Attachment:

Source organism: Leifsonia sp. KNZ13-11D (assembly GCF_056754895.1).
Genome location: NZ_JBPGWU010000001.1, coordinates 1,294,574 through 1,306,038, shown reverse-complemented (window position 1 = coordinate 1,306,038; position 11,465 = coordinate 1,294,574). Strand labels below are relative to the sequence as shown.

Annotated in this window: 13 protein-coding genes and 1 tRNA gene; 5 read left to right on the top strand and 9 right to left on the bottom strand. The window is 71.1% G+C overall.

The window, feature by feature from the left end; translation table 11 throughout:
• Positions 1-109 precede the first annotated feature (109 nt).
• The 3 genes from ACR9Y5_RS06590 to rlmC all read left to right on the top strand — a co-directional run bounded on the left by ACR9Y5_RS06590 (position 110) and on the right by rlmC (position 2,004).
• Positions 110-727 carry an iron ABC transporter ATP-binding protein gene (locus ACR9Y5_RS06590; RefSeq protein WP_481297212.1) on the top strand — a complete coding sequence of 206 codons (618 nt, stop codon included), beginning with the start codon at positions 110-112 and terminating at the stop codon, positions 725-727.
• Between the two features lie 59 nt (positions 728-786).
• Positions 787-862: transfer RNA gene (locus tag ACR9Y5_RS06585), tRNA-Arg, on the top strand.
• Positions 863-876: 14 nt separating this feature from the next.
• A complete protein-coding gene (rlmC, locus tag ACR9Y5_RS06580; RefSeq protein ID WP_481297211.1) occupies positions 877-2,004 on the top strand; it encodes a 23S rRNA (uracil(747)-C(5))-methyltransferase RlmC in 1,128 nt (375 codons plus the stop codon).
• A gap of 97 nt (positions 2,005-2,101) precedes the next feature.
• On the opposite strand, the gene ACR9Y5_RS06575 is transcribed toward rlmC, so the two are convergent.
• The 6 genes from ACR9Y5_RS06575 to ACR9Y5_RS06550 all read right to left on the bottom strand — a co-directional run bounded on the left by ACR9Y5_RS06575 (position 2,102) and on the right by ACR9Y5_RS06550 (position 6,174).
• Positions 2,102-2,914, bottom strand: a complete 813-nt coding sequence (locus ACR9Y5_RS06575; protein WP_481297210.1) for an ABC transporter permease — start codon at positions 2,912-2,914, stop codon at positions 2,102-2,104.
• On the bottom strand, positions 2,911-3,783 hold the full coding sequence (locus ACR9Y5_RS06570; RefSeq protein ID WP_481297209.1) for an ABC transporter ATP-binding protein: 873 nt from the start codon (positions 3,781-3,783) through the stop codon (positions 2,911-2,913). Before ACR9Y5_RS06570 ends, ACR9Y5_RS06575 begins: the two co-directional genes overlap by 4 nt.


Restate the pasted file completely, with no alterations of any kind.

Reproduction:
Source organism: Leifsonia sp. KNZ13-11D (assembly GCF_056754895.1).
Genome location: NZ_JBPGWU010000001.1, coordinates 1,294,574 through 1,306,038, shown reverse-complemented (window position 1 = coordinate 1,306,038; position 11,465 = coordinate 1,294,574). Strand labels below are relative to the sequence as shown.

Annotated in this window: 13 protein-coding genes and 1 tRNA gene; 5 read left to right on the top strand and 9 right to left on the bottom strand. The window is 71.1% G+C overall.

The window, feature by feature from the left end; translation table 11 throughout:
• Positions 1-109 precede the first annotated feature (109 nt).
• The 3 genes from ACR9Y5_RS06590 to rlmC all read left to right on the top strand — a co-directional run bounded on the left by ACR9Y5_RS06590 (position 110) and on the right by rlmC (position 2,004).
• Positions 110-727 carry an iron ABC transporter ATP-binding protein gene (locus ACR9Y5_RS06590; RefSeq protein WP_481297212.1) on the top strand — a complete coding sequence of 206 codons (618 nt, stop codon included), beginning with the start codon at positions 110-112 and terminating at the stop codon, positions 725-727.
• Between the two features lie 59 nt (positions 728-786).
• Positions 787-862: transfer RNA gene (locus tag ACR9Y5_RS06585), tRNA-Arg, on the top strand.
• Positions 863-876: 14 nt separating this feature from the next.
• A complete protein-coding gene (rlmC, locus tag ACR9Y5_RS06580; RefSeq protein ID WP_481297211.1) occupies positions 877-2,004 on the top strand; it encodes a 23S rRNA (uracil(747)-C(5))-methyltransferase RlmC in 1,128 nt (375 codons plus the stop codon).
• A gap of 97 nt (positions 2,005-2,101) precedes the next feature.
• On the opposite strand, the gene ACR9Y5_RS06575 is transcribed toward rlmC, so the two are convergent.
• The 6 genes from ACR9Y5_RS06575 to ACR9Y5_RS06550 all read right to left on the bottom strand — a co-directional run bounded on the left by ACR9Y5_RS06575 (position 2,102) and on the right by ACR9Y5_RS06550 (position 6,174).
• Positions 2,102-2,914, bottom strand: a complete 813-nt coding sequence (locus ACR9Y5_RS06575; protein WP_481297210.1) for an ABC transporter permease — start codon at positions 2,912-2,914, stop codon at positions 2,102-2,104.
• On the bottom strand, positions 2,911-3,783 hold the full coding sequence (locus ACR9Y5_RS06570; RefSeq protein ID WP_481297209.1) for an ABC transporter ATP-binding protein: 873 nt from the start codon (positions 3,781-3,783) through the stop codon (positions 2,911-2,913). Before ACR9Y5_RS06570 ends, ACR9Y5_RS06575 begins: the two co-directional genes overlap by 4 nt.